Dean of UNSW Science Emma Johnston, discussing the grants, said: “At UNSW we are proud to have a long history of world-leading solar innovations dating back to the 1970s. But research is only one part of the puzzle. Equally as important is translating these world-leading ideas into commercially viable products.

“The SIRF facility we stand in today is evidence of this commitment – a place where we work hand in hand with industry to deliver solar solutions for Australia and the world,” Dr. Johnston added. 

Greatcell Get $6m Perovskite Solar Cell research.

Greatcell Solar has been awarded a grant by ARENA (Australian Renewable Energy Agency) to continue their research into producing perovskite cells for solar power generation. We’ve written about perovskite solar cells a few times this year – with the technology showing great potential and shaping up as an inexpensive alternative to conventional silicon cell technology. 

Greatcell and Perovskite

Queanbeyan-based Greatcell, formerly Dyesol, will spend $17.3m on developing a world-class plant which will scale up their manufacturing capability of high quality, large-area perovskite devices. ARENA will fund $6m of the project following a successful previous grant of $450,000 to continue work on the technology.   

ARENA CEO Ivor Frischknecht released a statement on Tuesday about the second grant: 

“This has the potential to expand the applications for which solar can be used and to reduce costs,” Frischknecht said.

“We want to move perovskites closer towards commercialisation. This will help accelerate solar PV innovation in Australia, which is one of our key priorities.”

Greatcell Solar MD Richard Caldwell told RenewEconomy that they are confident in the long-term viability of perovskite in practical situations in the near future: 

“It has the compelling attributes of lower cost and greater versatility than existing PV technologies. In particular, it is suited to real world solar conditions,” 

“In the long term, this technology has the potential to provide a cost competitive and clean energy solution,” Caldwell was quoted as saying.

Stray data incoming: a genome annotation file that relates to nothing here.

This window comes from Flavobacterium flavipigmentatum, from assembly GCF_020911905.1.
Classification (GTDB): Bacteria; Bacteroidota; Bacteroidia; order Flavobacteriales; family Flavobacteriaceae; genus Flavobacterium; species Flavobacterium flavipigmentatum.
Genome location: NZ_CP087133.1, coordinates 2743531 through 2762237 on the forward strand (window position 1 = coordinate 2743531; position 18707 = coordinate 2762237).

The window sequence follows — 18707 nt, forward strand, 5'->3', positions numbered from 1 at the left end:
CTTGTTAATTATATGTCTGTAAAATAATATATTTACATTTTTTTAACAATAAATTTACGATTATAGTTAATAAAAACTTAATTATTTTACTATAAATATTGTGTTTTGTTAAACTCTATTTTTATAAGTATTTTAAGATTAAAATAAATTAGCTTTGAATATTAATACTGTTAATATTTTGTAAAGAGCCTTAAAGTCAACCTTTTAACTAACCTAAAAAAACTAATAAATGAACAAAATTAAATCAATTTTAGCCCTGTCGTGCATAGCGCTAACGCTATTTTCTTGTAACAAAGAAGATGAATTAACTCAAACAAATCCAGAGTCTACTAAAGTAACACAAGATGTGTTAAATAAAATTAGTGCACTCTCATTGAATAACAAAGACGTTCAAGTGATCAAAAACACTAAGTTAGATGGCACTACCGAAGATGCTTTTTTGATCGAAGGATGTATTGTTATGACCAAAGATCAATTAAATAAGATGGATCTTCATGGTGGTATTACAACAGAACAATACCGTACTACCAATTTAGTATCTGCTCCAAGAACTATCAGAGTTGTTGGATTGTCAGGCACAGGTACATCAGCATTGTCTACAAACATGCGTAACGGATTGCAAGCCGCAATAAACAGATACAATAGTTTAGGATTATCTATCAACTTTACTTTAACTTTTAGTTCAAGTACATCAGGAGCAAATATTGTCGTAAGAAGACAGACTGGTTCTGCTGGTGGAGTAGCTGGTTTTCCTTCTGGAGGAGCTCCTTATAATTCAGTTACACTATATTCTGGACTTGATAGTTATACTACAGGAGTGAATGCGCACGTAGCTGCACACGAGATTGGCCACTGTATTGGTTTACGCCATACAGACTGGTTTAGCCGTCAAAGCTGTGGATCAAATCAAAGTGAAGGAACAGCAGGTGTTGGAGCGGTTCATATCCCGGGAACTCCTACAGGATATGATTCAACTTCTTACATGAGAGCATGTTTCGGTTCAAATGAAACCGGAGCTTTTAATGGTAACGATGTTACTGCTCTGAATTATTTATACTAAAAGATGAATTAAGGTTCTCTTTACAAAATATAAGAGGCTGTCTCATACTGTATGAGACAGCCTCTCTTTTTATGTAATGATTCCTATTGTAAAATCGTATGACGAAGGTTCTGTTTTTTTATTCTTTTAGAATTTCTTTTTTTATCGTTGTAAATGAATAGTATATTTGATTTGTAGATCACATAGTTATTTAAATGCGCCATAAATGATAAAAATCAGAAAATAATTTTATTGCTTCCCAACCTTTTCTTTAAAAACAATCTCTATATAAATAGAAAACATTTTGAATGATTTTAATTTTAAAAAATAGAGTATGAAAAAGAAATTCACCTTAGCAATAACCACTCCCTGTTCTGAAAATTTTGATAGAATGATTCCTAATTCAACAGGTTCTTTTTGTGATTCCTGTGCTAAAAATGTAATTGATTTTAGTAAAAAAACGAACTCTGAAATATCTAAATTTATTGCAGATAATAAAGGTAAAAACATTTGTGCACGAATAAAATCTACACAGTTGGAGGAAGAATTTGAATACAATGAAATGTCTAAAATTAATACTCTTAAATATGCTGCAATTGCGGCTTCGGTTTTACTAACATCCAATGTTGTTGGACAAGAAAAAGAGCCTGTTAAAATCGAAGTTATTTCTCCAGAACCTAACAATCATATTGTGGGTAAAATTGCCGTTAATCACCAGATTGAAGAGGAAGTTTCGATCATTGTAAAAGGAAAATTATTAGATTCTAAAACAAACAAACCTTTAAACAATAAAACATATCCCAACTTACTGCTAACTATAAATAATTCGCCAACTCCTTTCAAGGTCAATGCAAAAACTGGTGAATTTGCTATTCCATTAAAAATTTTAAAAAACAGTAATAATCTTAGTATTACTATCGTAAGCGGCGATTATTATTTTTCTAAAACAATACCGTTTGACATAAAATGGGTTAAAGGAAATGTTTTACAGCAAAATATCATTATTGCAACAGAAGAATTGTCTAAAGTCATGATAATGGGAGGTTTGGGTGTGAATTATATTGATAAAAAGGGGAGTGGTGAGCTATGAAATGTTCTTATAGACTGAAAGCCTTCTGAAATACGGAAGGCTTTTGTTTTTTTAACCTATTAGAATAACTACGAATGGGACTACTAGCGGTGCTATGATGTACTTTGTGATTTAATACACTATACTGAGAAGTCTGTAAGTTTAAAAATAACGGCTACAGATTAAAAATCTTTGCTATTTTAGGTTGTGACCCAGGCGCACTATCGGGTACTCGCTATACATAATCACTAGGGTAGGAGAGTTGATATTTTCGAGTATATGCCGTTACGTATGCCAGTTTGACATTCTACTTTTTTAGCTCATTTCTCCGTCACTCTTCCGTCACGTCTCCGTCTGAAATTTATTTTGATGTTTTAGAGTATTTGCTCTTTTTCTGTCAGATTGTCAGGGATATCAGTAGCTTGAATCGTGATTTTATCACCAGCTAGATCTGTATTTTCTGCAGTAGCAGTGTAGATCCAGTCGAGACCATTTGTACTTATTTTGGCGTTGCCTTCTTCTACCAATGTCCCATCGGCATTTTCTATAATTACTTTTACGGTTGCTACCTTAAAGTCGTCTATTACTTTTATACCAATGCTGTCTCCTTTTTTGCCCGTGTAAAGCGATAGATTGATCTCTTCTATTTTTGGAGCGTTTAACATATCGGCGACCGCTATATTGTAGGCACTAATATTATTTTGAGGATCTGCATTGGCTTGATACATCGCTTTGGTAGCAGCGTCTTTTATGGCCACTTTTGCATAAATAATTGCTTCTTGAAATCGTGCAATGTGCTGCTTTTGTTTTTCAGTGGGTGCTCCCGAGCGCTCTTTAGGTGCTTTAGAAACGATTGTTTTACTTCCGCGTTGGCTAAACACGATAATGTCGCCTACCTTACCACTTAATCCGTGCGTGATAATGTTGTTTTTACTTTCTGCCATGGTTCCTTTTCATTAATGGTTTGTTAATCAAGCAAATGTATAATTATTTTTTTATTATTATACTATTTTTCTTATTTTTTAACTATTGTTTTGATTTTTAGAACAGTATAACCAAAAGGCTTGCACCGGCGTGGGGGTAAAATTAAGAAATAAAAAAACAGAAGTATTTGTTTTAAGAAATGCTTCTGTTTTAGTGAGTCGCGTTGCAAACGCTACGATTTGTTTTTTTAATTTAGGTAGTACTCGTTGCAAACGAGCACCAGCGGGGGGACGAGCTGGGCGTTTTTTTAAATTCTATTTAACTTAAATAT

Greatcell and Jinko Solar

Greatcell signed an MoU (Memorandum of Understanding) with Jinko Solar earlier this year, which gives Jinko access to Greatcell’s perovskite solar technology. Their goal is to partner up and start manufacturing and selling perovskite-based solar on a large scale. 

Perovskite solar cells and Guanidinium

Greatcell Perovskite Solar Cells
Greatcell Solar Research into Perovskite (source: wikipedia.org)

According to Nature Energy, there’s been another breakthrough with the perovskite cells – incorporating the large organic cation guanidinium (CH6N3+) into methylammonium lead iodide perovskites has helped improving the stability of the perovskites (which are prone to decomposing over time – one of the main problems researchers are facing). 

With the addition of the guanidinium, perovskite solar cells are already working at 19% efficiency for 1000 hours under full-sunlight testing conditions – with silicon solar cells plateauing at around 25% due to the Shockley-Queisser limit. For that reason, we’re pouring money into finding an alternative to silicon solar cells – and it looks like perovskite has the potential to take over. Exciting times – watch this space and we’ll continue following the research and keeping you updated! 

 

Remote NT Solar hits 10 site target.

The Northern Territory government has reached its goal of offering remote NT solar to ten remote Aboriginal communities – saving the usage of over one million litres of diesel fuel and representing a $27 million dollar investment in renewable energy.

Remote NT Solar Overview

‘Tranche one’ of the program has been completed – according to EcoGeneration, it will generate 3.325MW at the ten remote Aboriginal communities – via the installation of 10,000 solar panels. It’s being jointly funded by ARENA (Australian Renewable Energy Agency) and the Northern Territory government; with its estimated cost over the full timeline of the program at $55m – in order to save the usage of 94 million litres of diesel fuel. The project has been managed by Power and Water and is called Solar Energy Transformation Program (SETuP).

Power and Water CEO Michael Thomson was quoted as saying “The completion of tranche one is on the trajectory to transform the way energy is supplied with hybrid solar and diesel power generation – …the state of the art installation of integrated electricity supply will reduce emissions and local pollution with fewer fuel trucks and barges visiting the communities.”